LIHUE — Jail versus probation?
When is it appropriate to give a perpetrator a second chance over locking them up?
Should Kauai keep them here or send them away?
Members of the PEW Charitable Trust were on island Monday at 5th Circuit Court to figure out those questions and more, as more than 30 stakeholders gathered to learn how to more effectively work with youth in the criminal justice system.
The neighbor island feedback is to be included in a report to the 20-member state Juvenile Justice Working Group.
A leading concern was identifying when it’s necessary to keep a youth on probation and when to send them to Hawaii Youth Correctional Facility on Oahu. The $199,320 annual cost of housing a juvenile at HCYF is one reason the state wants to reduce incarceration without placing public safety at risk.
“Seventy-five percent wind up re-offending within three years at this stage, said Barbara Pierce Parker, a managing associate with the Crime and Justice Institute in Boston, who provided a presentation on system assessments and probation officer surveys and HYCF data. The report blamed lack of appropriate resources in part.
“The top needs of the juvenile probation population include family dysfunction, drug abuse, mental health and education,” Pierce Parker added.
Kauai District Family Court Judge Edmund Acoba, expressed concern that youth continue to be sent off-island for in-patient care for substance abuse. He said there are services on island but that the process of determining what to do with them is lacking.
The process should be that youth are tracked for their progress and outcomes, just the way probation works for adults, he said.
“Adults have a process,” Acoba said.
LaVerne Bishop, executive director of Hale Opio Kauai, a nonprofit youth services organization that operates the Teen Court program, said that the lack of a youth detention space on Kauai has actually strengthened prevention programs, and recommended that the county continue to send the occasional hard case off-island as opposed to building a facility here.
Bishop fears that the system would over-use an on-island facility, rather than focus on intermediate programs for troubled youth.
“We are fortunate not to have a detention home,” Bishop said.
Attorney Russell Goo said the two essential concerns are with addressing the immediate needs of kids that are totally out of control, and then the long-term needs of making sure the youngest children don’t wind up like that. He said right now all of the stakeholders do a good job of catching the kids who fall between the cracks.
“We bridge the gaps when we all know each other,” Goo said. “We have been meeting for years on how we can make that happen.”
Madeleine Marie Hiraga-Nuccio, a social worker with the Department of Health, said Kauai needs a more responsive youth probation assessment with intermediate sanctions and mental health services in place to be an effective option to detention.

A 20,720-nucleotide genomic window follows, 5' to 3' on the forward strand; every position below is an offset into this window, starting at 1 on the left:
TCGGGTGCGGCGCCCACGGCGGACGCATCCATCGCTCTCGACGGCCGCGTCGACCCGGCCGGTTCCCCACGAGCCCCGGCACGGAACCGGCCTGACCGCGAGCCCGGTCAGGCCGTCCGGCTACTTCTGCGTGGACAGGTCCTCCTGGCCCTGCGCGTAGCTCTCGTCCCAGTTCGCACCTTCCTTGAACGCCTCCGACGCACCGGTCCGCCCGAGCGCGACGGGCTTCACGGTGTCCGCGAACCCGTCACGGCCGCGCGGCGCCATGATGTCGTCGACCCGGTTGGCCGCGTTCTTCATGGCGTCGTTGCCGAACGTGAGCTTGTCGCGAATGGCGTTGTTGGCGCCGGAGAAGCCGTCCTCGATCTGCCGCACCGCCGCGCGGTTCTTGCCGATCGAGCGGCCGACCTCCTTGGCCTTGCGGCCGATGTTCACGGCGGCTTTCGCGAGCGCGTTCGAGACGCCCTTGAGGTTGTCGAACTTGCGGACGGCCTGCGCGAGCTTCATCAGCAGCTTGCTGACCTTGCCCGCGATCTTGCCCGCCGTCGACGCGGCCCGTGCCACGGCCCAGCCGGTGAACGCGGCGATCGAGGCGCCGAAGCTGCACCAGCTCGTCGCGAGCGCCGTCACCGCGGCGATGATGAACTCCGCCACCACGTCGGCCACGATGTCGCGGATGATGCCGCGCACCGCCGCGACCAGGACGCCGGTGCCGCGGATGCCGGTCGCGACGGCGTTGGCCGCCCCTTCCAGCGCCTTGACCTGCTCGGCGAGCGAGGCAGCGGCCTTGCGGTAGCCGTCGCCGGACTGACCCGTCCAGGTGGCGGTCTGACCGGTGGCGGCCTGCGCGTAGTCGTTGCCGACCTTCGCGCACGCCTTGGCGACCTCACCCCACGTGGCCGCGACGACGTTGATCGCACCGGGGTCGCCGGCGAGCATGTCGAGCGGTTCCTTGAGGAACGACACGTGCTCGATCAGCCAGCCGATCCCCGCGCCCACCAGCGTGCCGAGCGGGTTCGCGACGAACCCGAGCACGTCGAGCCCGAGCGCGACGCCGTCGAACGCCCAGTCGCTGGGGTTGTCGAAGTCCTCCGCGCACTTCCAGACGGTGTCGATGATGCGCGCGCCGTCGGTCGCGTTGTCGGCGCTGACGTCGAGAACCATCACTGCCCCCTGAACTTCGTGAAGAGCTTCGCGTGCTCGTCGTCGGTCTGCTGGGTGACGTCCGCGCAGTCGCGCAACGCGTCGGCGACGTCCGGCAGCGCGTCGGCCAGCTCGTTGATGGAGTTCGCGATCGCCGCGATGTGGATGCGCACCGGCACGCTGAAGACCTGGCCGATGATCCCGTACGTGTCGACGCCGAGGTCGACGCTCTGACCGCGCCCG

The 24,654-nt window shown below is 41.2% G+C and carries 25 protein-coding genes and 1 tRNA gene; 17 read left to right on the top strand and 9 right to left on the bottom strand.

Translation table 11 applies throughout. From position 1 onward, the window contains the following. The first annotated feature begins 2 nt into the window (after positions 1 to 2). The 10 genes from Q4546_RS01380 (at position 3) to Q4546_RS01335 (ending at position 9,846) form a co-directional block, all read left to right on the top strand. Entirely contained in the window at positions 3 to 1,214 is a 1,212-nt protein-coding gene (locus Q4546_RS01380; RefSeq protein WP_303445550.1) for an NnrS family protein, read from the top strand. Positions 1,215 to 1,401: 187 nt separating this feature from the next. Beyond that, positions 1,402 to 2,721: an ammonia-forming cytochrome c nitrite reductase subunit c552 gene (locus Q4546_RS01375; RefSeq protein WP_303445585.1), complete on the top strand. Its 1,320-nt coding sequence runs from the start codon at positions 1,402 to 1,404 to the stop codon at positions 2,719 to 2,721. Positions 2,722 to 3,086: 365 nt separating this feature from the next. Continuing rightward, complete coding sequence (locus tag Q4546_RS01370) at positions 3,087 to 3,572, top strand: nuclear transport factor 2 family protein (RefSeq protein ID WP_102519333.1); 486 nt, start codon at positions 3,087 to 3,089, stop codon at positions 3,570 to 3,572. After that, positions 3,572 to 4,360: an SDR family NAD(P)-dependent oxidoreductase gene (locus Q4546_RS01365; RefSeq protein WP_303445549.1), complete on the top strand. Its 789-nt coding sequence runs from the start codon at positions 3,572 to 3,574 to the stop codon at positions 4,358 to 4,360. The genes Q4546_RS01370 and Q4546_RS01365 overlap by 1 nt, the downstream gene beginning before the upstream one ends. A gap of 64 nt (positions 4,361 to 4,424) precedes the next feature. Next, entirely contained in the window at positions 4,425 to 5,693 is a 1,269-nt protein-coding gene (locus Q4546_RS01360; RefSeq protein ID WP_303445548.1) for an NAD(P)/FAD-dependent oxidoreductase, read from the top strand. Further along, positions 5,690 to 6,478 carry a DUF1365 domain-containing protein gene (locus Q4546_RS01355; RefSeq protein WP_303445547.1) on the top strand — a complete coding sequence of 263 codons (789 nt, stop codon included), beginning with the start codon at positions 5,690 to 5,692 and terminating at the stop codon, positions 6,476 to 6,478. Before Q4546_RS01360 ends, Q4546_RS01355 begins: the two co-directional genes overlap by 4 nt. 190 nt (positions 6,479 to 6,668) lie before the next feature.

Foster care must also be considered to keep youth out of detention, but the youth also needs to be out of a toxic family environment, she added.
“That is where Kauai is at a disadvantage,” she said.
Kauai Public Schools Superintendent Bill Arakaki said that school counselors carried the burden alone for years but that now students in crisis have a full array of mental health and prevention resources available. He said agencies should share information where it would help families address core problems and keep younger kids from following the same cycle of behavior as troubled parents and siblings.
The HYCF reports that 61 percent of youth were committed for a misdemeanor offense. Most of them struggle with substance abuse, mental health and family issues.
County Prosecuting Attorney Justin Kollar said the criminal justice community agrees that the cost of locking up juveniles, both financial and societal, are too high to make HYCF an effective tool in most cases.
“While there will always be some individuals that need to be isolated from the community, for most others there are far more effective alternatives,” Kollar said.
The county does a good job of identifying kids that with help will be at lower-risk of becoming a repeat offender. It is preferable to provide therapy, services and monitoring than confinement, he added.
Joseph Savino, director of Kauai Drug Court, said one way to keep kids on island and succeed in rehabilitation is electronic monitoring. He also said an in-patient treatment facility on island is needed.
The number of juvenile probation’s for misdemeanors was up 55 percent in 2013, the report said. The average probation has increased from 8.1 to 20.6 months over the past decade.
“Kauai’s length of stay on probation has risen to an average of just over 15 months,” Pierce Parker said.
State Deputy Public Defender Christopher Donahoe said juvenile probation is not punitive in design and is a way to track compliance and to be sure they are following through and getting the services they need.
Drawing the distinction between a probation and detention is a case-by-case basis.
The research findings and policy recommendations will be published in December.